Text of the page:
Our route took us through much flat farm land punctuated with windmills and solar farms.
It took just a little over 2 1/2 hours to get to Schwerin, a bit more than we had anticipated. After a mad and quick dash to the toilets, we were back on the coach and ready to begin the city coach tour.
Schwerin is known as the city of lakes and woods and it is evident why. You are never to far to see a lake. The city was first inhabited by Slavic tribes, but in 1160, the Conqueror Henry the Lion took the land and founded the city. In 1358 the land became the Duchy Meklenburg and at the same time Schwerin became the residency. At the time of the 30 Years War the Mecklenburg duke was expelled. The landmark of the town is the Schloß and it fell into disrepair. In 1837 Grand Duke Paul Friedrich moved the court back to Schwerin. It became a city in 1972. The capital of Mecklenburg had by this time moved to Rostock, but after the reunification, thanks to the efforts of Bertha Klingberg, Schwerin was once again the capital of Mecklenburg-Vorpommern.
Surrounding the lakes are beautiful villas that belong to many of the members of the parliament.
Behind the castle garden is the grinder's mill with a fully functional water wheel.
The Schloß is an impressive structure that dominates the landscape. It was designed the architect Demmler. From 1843-1857 the new castle was designed and built in the style of the French castle Chambord on the Loire.
Taken from the spot across the lake at the site of the 2009 Schwerin flower show, the castle still appears to be under some reconstruction.
At the conclusion of the tour, we disembarked the coach and walked to the Altstadt, old town. Time for some lunch and a stroll around the square.
At the one side of the square was the Schwerin Dom.
The present cathedral is the third one on the same site. The first building was erected in 1171, the second consecrated in 1248. The present cathedral was started in 1250 and completed about 150 years later. The triumph cross dates to the 15th century.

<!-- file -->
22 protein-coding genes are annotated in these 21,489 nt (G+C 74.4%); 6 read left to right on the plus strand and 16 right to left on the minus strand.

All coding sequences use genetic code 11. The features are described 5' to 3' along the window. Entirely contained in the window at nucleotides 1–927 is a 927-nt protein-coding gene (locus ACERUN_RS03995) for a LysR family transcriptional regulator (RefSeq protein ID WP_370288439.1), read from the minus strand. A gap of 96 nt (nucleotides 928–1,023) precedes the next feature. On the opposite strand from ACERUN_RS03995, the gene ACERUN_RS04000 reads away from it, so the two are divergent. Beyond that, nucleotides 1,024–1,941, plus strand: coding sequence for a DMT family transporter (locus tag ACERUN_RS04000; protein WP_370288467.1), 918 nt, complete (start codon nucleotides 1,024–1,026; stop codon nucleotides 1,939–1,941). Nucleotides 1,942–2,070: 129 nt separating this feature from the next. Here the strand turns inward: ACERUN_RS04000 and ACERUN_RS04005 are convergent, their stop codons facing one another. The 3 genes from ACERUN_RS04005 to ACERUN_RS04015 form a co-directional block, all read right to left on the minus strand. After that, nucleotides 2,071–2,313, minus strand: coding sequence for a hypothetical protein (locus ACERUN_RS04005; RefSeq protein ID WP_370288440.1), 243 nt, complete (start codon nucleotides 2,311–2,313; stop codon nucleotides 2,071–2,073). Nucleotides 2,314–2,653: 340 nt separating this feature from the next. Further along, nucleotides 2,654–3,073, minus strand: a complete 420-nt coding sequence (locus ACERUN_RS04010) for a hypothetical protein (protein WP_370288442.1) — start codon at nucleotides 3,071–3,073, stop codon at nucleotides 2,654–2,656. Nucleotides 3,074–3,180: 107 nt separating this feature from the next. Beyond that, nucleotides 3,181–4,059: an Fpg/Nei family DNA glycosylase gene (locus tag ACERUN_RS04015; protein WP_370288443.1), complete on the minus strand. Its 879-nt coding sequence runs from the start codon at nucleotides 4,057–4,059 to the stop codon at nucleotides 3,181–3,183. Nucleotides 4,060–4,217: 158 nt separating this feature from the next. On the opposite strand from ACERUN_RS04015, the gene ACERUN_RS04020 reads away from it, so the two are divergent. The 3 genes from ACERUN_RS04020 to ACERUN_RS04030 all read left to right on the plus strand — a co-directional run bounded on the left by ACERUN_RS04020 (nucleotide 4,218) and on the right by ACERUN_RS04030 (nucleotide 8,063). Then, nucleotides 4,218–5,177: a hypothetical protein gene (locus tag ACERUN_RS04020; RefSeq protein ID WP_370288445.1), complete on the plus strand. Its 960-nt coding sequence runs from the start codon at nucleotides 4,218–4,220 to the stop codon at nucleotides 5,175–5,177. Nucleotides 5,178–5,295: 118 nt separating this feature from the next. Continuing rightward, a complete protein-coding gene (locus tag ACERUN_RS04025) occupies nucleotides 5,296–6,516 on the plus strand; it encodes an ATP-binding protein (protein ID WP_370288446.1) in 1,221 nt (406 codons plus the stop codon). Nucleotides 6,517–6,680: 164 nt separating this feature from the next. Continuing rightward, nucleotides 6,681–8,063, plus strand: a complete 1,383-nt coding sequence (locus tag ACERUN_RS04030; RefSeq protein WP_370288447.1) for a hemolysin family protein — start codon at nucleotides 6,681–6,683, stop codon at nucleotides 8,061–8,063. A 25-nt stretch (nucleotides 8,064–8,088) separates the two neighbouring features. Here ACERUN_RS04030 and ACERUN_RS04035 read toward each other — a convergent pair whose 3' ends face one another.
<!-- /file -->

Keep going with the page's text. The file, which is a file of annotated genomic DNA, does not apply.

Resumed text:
Some of us have a different idea of what lunch should be!
From Schwerin it was on to Wismar, about 30 minutes away, but we made a wrong turn so it actually took us about an hour to get there. By that time it was pouring down rain, hence the raindrop splattered pictures. Wismar was a member of the Hanseatic League and as such became a fairly wealthy city. It was also the site of bombing by the allies on 14 April 1945. St. Maria's Church shows not the effects of the bombing, but of the Communist government's ill-fated attempts at dynamiting the building.
Our tour was a bit disjointed because of how late we were arriving, the rain, and the narrow streets that our coach could not navigate. We stood in the square with umbrellas and learned of the Swedish occupation and the some of the architecture.
The first house was used by the Swedish prince and is one of the oldest in the north of Germany. The gabled house was an attempt to project wealth, but as the windows on the third floor show, there was not much floor space there.
The Wasser Kunst in the center of the square handled the water pumping.
It was decided to return to our coach and continue on to Warder am See where we checked in to our hotel. After an hour to get settled we made it to the dining room for a buffet dinner of cream of broccoli soup, roast pork, spätzel, cauliflower and broccoli, turkey, and ice cream with berries.
And so another full day comes to an end. We look forward to a fun-filled day tomorrow.